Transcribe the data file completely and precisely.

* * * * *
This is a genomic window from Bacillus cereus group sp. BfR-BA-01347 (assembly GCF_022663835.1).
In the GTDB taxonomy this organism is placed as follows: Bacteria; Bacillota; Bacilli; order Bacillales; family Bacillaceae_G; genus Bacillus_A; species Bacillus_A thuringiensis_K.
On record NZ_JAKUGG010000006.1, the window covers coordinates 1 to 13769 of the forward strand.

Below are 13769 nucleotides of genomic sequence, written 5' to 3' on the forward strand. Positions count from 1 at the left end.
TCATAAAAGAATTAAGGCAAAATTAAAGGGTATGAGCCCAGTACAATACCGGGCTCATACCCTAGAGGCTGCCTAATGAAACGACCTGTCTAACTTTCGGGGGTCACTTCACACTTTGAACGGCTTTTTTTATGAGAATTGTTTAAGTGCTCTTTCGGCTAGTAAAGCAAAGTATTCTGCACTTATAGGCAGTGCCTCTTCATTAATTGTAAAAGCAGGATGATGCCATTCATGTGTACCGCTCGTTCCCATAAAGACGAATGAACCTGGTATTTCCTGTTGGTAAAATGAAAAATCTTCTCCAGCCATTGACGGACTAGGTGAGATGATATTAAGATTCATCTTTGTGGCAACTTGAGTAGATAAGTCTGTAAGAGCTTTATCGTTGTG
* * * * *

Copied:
This is a genomic window from Bacillus cereus group sp. BfR-BA-01347 (assembly GCF_022663835.1).
In the GTDB taxonomy this organism is placed as follows: Bacteria; Bacillota; Bacilli; order Bacillales; family Bacillaceae_G; genus Bacillus_A; species Bacillus_A thuringiensis_K.
On record NZ_JAKUGG010000006.1, the window covers coordinates 1 to 13769 of the forward strand.

Below are 13769 nucleotides of genomic sequence, written 5' to 3' on the forward strand. Positions count from 1 at the left end.
TCATAAAAGAATTAAGGCAAAATTAAAGGGTATGAGCCCAGTACAATACCGGGCTCATACCCTAGAGGCTGCCTAATGAAACGACCTGTCTAACTTTCGGGGGTCACTTCACACTTTGAACGGCTTTTTTTATGAGAATTGTTTAAGTGCTCTTTCGGCTAGTAAAGCAAAGTATTCTGCACTTATAGGCAGTGCCTCTTCATTAATTGTAAAAGCAGGATGATGCCATTCATGTGTACCGCTCGTTCCCATAAAGACGAATGAACCTGGTATTTCCTGTTGGTAAAATGAAAAATCTTCTCCAGCCATTGACGGACTAGGTGAGATGATATTAAGATTCATCTTTGTGGCAACTTGAGTAGATAAGTCTGTAAGAGCTTTATCGTTGTG